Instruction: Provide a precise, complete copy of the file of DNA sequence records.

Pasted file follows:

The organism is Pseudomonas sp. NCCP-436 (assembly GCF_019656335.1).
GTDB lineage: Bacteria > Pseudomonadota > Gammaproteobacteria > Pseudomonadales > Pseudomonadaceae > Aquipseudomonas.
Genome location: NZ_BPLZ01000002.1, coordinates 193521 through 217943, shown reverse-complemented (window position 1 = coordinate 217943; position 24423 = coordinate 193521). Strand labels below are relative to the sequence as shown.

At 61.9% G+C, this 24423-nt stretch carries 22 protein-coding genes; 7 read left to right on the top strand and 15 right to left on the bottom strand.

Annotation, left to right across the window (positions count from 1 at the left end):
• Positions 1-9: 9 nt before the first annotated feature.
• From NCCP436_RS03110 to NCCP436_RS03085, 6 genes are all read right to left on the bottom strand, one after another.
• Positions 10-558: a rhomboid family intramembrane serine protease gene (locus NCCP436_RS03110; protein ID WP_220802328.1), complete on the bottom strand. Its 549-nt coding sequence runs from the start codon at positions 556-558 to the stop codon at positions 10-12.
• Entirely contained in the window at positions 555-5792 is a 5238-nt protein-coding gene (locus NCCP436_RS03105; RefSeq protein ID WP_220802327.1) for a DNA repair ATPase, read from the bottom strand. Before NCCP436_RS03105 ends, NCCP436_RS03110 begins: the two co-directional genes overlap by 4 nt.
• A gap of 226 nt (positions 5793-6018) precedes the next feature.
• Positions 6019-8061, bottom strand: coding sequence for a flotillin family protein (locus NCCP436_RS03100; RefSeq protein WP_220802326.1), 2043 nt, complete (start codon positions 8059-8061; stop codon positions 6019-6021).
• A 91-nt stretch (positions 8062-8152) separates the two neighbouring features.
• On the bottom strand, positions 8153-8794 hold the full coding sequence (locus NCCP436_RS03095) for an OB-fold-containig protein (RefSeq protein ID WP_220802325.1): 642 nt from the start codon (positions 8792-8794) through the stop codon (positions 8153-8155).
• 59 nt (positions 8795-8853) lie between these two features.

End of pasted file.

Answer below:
The organism is Pseudomonas sp. NCCP-436 (assembly GCF_019656335.1).
GTDB lineage: Bacteria > Pseudomonadota > Gammaproteobacteria > Pseudomonadales > Pseudomonadaceae > Aquipseudomonas.
Genome location: NZ_BPLZ01000002.1, coordinates 193521 through 217943, shown reverse-complemented (window position 1 = coordinate 217943; position 24423 = coordinate 193521). Strand labels below are relative to the sequence as shown.

At 61.9% G+C, this 24423-nt stretch carries 22 protein-coding genes; 7 read left to right on the top strand and 15 right to left on the bottom strand.

Annotation, left to right across the window (positions count from 1 at the left end):
• Positions 1-9: 9 nt before the first annotated feature.
• From NCCP436_RS03110 to NCCP436_RS03085, 6 genes are all read right to left on the bottom strand, one after another.
• Positions 10-558: a rhomboid family intramembrane serine protease gene (locus NCCP436_RS03110; protein ID WP_220802328.1), complete on the bottom strand. Its 549-nt coding sequence runs from the start codon at positions 556-558 to the stop codon at positions 10-12.
• Entirely contained in the window at positions 555-5792 is a 5238-nt protein-coding gene (locus NCCP436_RS03105; RefSeq protein ID WP_220802327.1) for a DNA repair ATPase, read from the bottom strand. Before NCCP436_RS03105 ends, NCCP436_RS03110 begins: the two co-directional genes overlap by 4 nt.
• A gap of 226 nt (positions 5793-6018) precedes the next feature.
• Positions 6019-8061, bottom strand: coding sequence for a flotillin family protein (locus NCCP436_RS03100; RefSeq protein WP_220802326.1), 2043 nt, complete (start codon positions 8059-8061; stop codon positions 6019-6021).
• A 91-nt stretch (positions 8062-8152) separates the two neighbouring features.
• On the bottom strand, positions 8153-8794 hold the full coding sequence (locus NCCP436_RS03095) for an OB-fold-containig protein (RefSeq protein ID WP_220802325.1): 642 nt from the start codon (positions 8792-8794) through the stop codon (positions 8153-8155).
• 59 nt (positions 8795-8853) lie between these two features.